@Gary: It means you will be “protected” from something, even when you affirmatively do not want that protection – the essence of a nanny state…

    You are protected (to some extent) against murder, theft, fraud and physical assault. In the same sense of protection, namely that we punish people for those crimes. Why isn’t THAT a “nanny state?”

    I am quite serious, I do not think this is any different. Contracting cancer is not much different than being shot, it is life-threatening. It is quite a bit worse than just getting assaulted and beat up, or mugged at gunpoint.

    I do not think every protection is part of the “nanny state,” I think protections that the vast majority of people WANT is just Democracy. Product liability falls into that category. The “nanny state” problem is when lawmakers are passing laws that most people disagree is anybody else’s business. For example, I do not think the majority actually want the government to limit, by law, how much fat, salt, or soda they may ingest.

    Do most people want murderers, thieves and frauds pursued? YES. Do most people want their medicine and food to be safe? Yes. Do most people want their buildings and homes to not collapse, and be reasonably escapable in case of fire? Yes, I think so.

    That is the nature of Democracy, nothing is agreed upon 100%. Serial killers do not want to be punished for murder, thieves do not want to be punished for thievery. Some people really are anarchists, no law will ever be agreed upon by 100% of a population in the millions.

  100. Gary,

    The problem with talking at the axiomatic level is exactly the lack of specificity that disturbs me. The devil is indeed in the details. I rejected Rand in my youth, though originally thrilled with her, because I ultimately saw her ideas as a blueprint for the most powerful taking over and the Utopian paradise she proposed as being srltructurally flawed. Would that we could live a libertarian life, but the 5% of humans who are sociopathic psychotis wouldn’t let us. If you can’t specifically figure out how to deal with their hunger for power, the end result will always be their tyranny.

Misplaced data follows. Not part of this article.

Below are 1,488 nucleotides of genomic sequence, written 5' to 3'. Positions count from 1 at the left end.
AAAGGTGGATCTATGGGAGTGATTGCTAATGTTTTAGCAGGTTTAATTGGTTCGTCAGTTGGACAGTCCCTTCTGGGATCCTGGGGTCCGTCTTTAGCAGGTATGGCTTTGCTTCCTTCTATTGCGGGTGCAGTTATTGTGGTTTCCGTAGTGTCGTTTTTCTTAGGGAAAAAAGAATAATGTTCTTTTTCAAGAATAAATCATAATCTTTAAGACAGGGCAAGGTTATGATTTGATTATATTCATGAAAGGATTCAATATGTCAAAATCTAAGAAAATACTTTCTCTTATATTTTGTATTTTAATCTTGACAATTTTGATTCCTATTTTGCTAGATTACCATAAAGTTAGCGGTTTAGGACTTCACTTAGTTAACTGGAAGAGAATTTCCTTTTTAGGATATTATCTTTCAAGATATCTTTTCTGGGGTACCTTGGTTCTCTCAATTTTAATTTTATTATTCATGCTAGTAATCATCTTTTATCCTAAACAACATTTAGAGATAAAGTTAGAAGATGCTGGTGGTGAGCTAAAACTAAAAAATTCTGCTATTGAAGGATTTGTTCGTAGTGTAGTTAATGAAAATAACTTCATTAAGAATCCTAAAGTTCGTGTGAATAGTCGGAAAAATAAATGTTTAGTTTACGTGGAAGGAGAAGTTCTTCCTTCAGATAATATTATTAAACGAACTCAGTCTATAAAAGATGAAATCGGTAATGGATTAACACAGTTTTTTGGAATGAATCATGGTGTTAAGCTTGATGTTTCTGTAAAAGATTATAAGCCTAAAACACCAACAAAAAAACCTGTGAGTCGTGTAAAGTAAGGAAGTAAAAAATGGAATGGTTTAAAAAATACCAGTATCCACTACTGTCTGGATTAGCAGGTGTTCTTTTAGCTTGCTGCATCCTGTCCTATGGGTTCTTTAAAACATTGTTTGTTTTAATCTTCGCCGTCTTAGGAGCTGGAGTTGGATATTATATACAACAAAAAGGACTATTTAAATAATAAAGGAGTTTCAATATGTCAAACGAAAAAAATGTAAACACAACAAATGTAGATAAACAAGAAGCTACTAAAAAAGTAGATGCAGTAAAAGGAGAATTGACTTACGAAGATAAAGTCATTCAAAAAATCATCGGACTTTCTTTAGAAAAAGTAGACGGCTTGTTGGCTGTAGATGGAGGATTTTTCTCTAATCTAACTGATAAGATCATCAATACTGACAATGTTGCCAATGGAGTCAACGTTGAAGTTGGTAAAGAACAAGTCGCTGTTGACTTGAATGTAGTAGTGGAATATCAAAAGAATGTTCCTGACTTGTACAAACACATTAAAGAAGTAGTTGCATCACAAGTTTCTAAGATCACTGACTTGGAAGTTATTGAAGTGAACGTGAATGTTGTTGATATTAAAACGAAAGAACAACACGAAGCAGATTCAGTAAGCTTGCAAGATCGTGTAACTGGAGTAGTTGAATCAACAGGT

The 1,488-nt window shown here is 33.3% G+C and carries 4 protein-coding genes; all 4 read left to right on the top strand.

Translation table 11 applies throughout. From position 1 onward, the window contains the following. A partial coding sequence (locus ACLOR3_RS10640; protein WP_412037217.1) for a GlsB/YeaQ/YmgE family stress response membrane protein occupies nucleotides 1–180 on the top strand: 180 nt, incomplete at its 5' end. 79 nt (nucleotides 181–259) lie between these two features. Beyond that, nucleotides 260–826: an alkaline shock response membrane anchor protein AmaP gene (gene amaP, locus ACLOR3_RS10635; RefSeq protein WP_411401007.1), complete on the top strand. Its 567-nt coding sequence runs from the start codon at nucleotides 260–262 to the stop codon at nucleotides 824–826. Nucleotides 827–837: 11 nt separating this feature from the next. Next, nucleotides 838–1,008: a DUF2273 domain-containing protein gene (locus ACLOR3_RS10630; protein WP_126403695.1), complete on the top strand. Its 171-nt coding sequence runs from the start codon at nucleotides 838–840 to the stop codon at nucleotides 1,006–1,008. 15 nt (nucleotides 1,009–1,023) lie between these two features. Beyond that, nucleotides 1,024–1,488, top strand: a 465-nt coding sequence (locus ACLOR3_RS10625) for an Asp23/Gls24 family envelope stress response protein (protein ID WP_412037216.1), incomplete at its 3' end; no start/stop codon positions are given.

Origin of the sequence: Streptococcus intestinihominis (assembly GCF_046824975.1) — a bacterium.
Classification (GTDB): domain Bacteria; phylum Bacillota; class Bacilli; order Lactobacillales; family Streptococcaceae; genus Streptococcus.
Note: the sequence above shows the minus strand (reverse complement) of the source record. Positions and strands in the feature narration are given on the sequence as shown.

101. TonyC said:

    “You are protected (to some extent) against murder, theft, fraud and physical assault. In the same sense of protection, namely that we punish people for those crimes. Why isn’t THAT a “nanny state?”

    A nanny-state is where your choices for risk are taken away, and someone else arbitrarily determines how much risk they think a particular action or circumstance is acceptable for you.

    Rarely does one choose to be murdered, robbed or assaulted.
    There, the state’s choice for your risk, and your choice for that risk coincide – there is no conflict as to what the state wants to protect you from. It is not a nanny-state because the state is protecting you in the same capacity that you want to be protected.

    That is a far cry from the state telling you that you have no choice in voluntarily making a risky purchase if you wanted to. Or live a risky life, to take whatever drug you want to, have consensual sex with whom you want, or to sky dive or eat fugu.

    Being protected by the state is a good thing presumptively, but it is a bad thing when you can’t say no to that protection, and where other people choose how much and what kind of protection you must have.

  102. @Gary: It is not a nanny-state because the state is protecting you in the same capacity that you want to be protected.